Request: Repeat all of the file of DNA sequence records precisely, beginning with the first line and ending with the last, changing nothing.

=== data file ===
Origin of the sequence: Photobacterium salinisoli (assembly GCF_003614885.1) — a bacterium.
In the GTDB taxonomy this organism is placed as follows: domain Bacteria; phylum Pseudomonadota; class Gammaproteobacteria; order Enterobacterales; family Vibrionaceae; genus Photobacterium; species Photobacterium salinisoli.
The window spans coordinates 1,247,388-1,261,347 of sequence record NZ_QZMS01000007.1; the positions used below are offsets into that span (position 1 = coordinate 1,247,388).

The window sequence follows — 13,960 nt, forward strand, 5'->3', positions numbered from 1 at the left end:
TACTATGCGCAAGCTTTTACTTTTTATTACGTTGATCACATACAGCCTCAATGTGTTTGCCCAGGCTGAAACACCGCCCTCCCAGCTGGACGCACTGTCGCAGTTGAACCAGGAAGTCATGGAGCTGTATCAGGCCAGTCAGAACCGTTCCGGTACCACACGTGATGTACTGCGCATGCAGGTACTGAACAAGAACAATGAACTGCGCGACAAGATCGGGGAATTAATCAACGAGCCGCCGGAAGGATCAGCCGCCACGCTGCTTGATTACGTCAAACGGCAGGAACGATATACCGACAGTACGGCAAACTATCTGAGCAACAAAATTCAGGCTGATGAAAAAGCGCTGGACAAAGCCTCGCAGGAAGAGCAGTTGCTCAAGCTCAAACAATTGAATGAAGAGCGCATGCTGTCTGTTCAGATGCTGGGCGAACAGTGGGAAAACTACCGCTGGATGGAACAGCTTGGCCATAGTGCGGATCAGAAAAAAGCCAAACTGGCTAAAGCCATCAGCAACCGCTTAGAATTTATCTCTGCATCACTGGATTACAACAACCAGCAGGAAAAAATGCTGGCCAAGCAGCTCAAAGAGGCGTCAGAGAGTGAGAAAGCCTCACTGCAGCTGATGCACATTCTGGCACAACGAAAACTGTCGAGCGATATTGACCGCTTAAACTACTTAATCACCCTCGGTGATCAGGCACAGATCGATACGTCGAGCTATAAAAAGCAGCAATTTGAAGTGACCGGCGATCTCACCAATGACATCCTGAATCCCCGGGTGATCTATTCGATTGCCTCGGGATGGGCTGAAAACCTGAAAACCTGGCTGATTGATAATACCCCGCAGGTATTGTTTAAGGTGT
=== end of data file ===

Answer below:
Origin of the sequence: Photobacterium salinisoli (assembly GCF_003614885.1) — a bacterium.
In the GTDB taxonomy this organism is placed as follows: domain Bacteria; phylum Pseudomonadota; class Gammaproteobacteria; order Enterobacterales; family Vibrionaceae; genus Photobacterium; species Photobacterium salinisoli.
The window spans coordinates 1,247,388-1,261,347 of sequence record NZ_QZMS01000007.1; the positions used below are offsets into that span (position 1 = coordinate 1,247,388).

The window sequence follows — 13,960 nt, forward strand, 5'->3', positions numbered from 1 at the left end:
TACTATGCGCAAGCTTTTACTTTTTATTACGTTGATCACATACAGCCTCAATGTGTTTGCCCAGGCTGAAACACCGCCCTCCCAGCTGGACGCACTGTCGCAGTTGAACCAGGAAGTCATGGAGCTGTATCAGGCCAGTCAGAACCGTTCCGGTACCACACGTGATGTACTGCGCATGCAGGTACTGAACAAGAACAATGAACTGCGCGACAAGATCGGGGAATTAATCAACGAGCCGCCGGAAGGATCAGCCGCCACGCTGCTTGATTACGTCAAACGGCAGGAACGATATACCGACAGTACGGCAAACTATCTGAGCAACAAAATTCAGGCTGATGAAAAAGCGCTGGACAAAGCCTCGCAGGAAGAGCAGTTGCTCAAGCTCAAACAATTGAATGAAGAGCGCATGCTGTCTGTTCAGATGCTGGGCGAACAGTGGGAAAACTACCGCTGGATGGAACAGCTTGGCCATAGTGCGGATCAGAAAAAAGCCAAACTGGCTAAAGCCATCAGCAACCGCTTAGAATTTATCTCTGCATCACTGGATTACAACAACCAGCAGGAAAAAATGCTGGCCAAGCAGCTCAAAGAGGCGTCAGAGAGTGAGAAAGCCTCACTGCAGCTGATGCACATTCTGGCACAACGAAAACTGTCGAGCGATATTGACCGCTTAAACTACTTAATCACCCTCGGTGATCAGGCACAGATCGATACGTCGAGCTATAAAAAGCAGCAATTTGAAGTGACCGGCGATCTCACCAATGACATCCTGAATCCCCGGGTGATCTATTCGATTGCCTCGGGATGGGCTGAAAACCTGAAAACCTGGCTGATTGATAATACCCCGCAGGTATTGTTTAAGGTGT